Washington — The US backed down from a high-profile confrontation with Harvard University, MIT and hundreds of other universities and colleges over foreign student visas, ending a standoff that could have sent thousands of students back to their home countries and left schools scrambling to plan for the autumn semester.

US district judge Allison Burroughs on Tuesday announced that the government had agreed to rescind a new policy requiring international students to take at least one in-person class, even amid the resurgent coronavirus pandemic.

The hearing followed a separate lawsuit by 17 states and a dozen multiparty “friend of the court” briefs filed in support of the schools from universities, trade groups and some of the country’s biggest tech companies.

In the end, the government agreed to rescind the July 6 directive, the question-and-answer document it issued the next and any implementation of the new guidance, returning to a March 9 policy permitting the students to take online-only classes during the health crisis.

Neither US immigration and customs enforcement nor the White House immediately responded to e-mails seeking comment on the resolution.

Schools can now resume planning for the fall semester, said Terry Hartle, senior vice-president of government and public affairs for the American Council on Education, which represents more than 1,700 colleges and trade groups.

“Colleges and universities can get back to the business of reopening higher education,” Hartle said. “Their education plans for [autumn] can continue unabated. This is unreservedly good news.”

The move averts a chaotic spell for the thousands of international students who have been stuck in the US pending a resolution and means schools won’t have to find workarounds so international students can stay, he said. “The overwhelming negative reaction to this proposal in a very short period of time shows that the administration really struck a nerve with this,” Hartle said.

In Tuesday’s hearing, which was attended by hundreds of journalists and others online but lasted only minutes, the judge asked assistant US attorney Rayford Farquhar if she had described the case’s resolution correctly.

“That is correct, your honour, no change,” he replied “The motion is mooted,” Burroughs declared. “The hearing will be adjourned.”

Praising the lawyers for an “extremely high level of competence”, she added, “Thank you all for making this as easy on the court as it could have been.”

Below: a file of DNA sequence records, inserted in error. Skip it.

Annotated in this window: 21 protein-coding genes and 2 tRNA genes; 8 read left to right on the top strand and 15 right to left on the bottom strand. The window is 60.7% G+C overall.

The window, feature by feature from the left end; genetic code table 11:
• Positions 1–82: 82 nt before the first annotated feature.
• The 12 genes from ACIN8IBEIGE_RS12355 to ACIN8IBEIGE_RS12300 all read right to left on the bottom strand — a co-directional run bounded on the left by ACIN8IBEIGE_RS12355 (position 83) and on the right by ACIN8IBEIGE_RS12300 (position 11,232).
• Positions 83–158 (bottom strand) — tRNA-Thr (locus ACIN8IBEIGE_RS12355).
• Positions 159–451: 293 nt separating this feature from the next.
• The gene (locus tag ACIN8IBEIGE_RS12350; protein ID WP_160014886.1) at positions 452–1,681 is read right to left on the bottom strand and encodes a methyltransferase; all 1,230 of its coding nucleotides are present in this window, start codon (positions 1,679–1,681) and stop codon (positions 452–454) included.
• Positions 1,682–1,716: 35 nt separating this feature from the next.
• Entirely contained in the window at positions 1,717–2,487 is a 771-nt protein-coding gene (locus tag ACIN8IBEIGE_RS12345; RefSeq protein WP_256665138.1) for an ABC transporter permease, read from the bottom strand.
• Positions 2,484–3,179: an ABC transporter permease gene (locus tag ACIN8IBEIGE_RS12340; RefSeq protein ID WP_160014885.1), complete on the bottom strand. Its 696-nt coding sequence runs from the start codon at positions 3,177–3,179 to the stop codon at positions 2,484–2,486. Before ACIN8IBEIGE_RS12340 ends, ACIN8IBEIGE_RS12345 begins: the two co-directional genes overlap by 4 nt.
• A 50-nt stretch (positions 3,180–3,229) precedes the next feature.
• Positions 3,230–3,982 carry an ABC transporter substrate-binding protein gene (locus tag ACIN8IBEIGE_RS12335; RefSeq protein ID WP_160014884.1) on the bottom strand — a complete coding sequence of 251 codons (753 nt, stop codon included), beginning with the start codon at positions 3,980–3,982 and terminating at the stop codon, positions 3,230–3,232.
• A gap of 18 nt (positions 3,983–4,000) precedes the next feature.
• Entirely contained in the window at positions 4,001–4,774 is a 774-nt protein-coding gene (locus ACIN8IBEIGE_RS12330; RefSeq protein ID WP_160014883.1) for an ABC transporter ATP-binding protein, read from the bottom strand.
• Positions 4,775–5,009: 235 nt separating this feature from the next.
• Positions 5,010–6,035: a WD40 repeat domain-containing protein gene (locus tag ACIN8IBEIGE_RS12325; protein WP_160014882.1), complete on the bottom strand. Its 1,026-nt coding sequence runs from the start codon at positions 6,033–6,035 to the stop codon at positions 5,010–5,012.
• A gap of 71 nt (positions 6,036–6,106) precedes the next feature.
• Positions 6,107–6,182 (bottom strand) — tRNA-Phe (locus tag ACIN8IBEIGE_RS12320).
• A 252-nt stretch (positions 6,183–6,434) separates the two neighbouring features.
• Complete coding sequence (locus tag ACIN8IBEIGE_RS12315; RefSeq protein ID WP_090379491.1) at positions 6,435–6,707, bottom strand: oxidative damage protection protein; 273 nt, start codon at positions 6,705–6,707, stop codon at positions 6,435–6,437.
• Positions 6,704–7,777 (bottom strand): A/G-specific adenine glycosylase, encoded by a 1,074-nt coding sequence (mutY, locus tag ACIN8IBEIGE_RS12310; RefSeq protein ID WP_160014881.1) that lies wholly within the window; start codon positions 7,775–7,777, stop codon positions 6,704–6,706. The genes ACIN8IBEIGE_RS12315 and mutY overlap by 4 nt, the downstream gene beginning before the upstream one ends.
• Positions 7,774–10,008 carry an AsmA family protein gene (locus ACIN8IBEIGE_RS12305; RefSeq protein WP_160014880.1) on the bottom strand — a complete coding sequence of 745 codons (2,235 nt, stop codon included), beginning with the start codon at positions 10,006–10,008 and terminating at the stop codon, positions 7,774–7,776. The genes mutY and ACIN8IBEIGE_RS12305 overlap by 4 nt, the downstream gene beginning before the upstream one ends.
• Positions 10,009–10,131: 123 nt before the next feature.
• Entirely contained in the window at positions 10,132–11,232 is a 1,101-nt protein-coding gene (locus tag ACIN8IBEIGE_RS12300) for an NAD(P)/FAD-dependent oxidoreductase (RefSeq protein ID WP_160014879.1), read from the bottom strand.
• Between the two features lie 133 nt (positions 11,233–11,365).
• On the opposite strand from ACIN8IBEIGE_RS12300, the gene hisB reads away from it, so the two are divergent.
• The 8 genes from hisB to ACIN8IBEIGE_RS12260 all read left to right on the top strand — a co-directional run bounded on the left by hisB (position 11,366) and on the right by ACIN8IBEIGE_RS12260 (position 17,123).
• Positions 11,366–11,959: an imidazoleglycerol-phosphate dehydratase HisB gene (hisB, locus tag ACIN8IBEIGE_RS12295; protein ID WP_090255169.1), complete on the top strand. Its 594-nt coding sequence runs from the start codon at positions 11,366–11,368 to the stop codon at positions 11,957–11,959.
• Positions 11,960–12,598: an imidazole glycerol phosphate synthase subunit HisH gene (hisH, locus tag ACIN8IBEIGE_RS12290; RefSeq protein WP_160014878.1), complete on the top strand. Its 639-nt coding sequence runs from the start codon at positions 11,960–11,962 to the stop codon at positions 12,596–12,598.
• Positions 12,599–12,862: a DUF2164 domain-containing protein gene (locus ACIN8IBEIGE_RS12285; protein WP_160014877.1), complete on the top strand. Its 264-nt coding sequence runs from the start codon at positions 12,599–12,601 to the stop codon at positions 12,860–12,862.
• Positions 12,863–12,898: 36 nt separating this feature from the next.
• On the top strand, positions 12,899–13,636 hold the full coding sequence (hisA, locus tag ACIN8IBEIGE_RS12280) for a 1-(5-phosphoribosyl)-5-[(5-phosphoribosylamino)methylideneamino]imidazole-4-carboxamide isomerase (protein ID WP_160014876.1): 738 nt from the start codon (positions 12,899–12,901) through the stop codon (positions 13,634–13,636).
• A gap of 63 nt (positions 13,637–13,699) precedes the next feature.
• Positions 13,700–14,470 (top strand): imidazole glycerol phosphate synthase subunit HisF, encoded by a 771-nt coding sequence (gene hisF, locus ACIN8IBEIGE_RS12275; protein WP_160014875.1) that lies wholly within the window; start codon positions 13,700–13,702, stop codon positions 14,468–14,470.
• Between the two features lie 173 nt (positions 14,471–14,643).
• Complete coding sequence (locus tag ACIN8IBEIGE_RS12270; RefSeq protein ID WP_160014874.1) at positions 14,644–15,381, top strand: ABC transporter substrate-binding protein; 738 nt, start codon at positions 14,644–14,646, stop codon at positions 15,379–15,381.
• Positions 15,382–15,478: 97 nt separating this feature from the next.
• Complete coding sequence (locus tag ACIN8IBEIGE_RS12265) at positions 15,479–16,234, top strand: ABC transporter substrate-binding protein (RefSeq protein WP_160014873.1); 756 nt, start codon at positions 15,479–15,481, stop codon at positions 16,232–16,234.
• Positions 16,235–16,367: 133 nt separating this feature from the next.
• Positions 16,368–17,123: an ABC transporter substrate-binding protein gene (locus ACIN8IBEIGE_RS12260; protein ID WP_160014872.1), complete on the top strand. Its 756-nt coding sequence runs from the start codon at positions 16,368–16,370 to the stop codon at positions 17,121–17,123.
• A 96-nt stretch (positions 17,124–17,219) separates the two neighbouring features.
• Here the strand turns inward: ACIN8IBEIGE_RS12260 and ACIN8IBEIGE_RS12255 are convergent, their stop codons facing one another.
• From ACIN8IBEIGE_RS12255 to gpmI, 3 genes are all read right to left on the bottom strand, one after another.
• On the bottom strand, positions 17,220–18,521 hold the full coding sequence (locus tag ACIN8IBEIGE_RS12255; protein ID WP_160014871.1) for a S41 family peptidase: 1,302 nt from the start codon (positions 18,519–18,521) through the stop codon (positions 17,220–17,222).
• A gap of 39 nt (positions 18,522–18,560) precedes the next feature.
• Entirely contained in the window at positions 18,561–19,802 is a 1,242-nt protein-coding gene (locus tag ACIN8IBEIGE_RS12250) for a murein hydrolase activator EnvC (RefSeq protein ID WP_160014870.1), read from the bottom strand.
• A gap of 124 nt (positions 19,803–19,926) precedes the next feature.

Harvard is conducting almost all its classes online in the autumn semester, while MIT has a hybrid model. The two said in a lawsuit filed last week that the government had failed to consider the harm to students from the new directive. They also noted the impact on businesses, pointing to the role foreign students play in American innovation, and on the US GDP, citing “the loss of the tens of billions of dollars that international students contribute to US GDP each year”.

They acknowledged that some students could, in theory, take part in online classes from their home countries, but not without serious disruption. They cited time zone differences, unreliable or state-managed internet and armed conflict in some of the students’ homelands.

The new policy also stirred widespread concern at universities that reap billions of dollars in revenue from international students each year at a time when some schools are issuing refunds over closures amid the pandemic and as public university systems see decreased state funding.

The immigration agency said in court filings that it weighed the impact on students before it issued the new guidance, choosing not to simply go back to its earlier strictures.

Before the pandemic, international students on F-1 visas were required to take most of their classes in-person, allowed only a single online course per semester. After the virus appeared and some universities stopped offering in-person classes, the agency adjusted its rules “for the remainder of the emergency”, allowing fully online coursework.

Last week’s new order ratcheted that back, requiring students at universities that have announced online models, including Harvard and the California State University system, to transfer or go back to their home countries.

The immigration agency also contended that a full slate of virtual coursework compromised national security by giving foreign students free rein within the US, and says a freeze would undermine “the deference afforded administrative agencies in complex and interrelated fields like immigration enforcement”.


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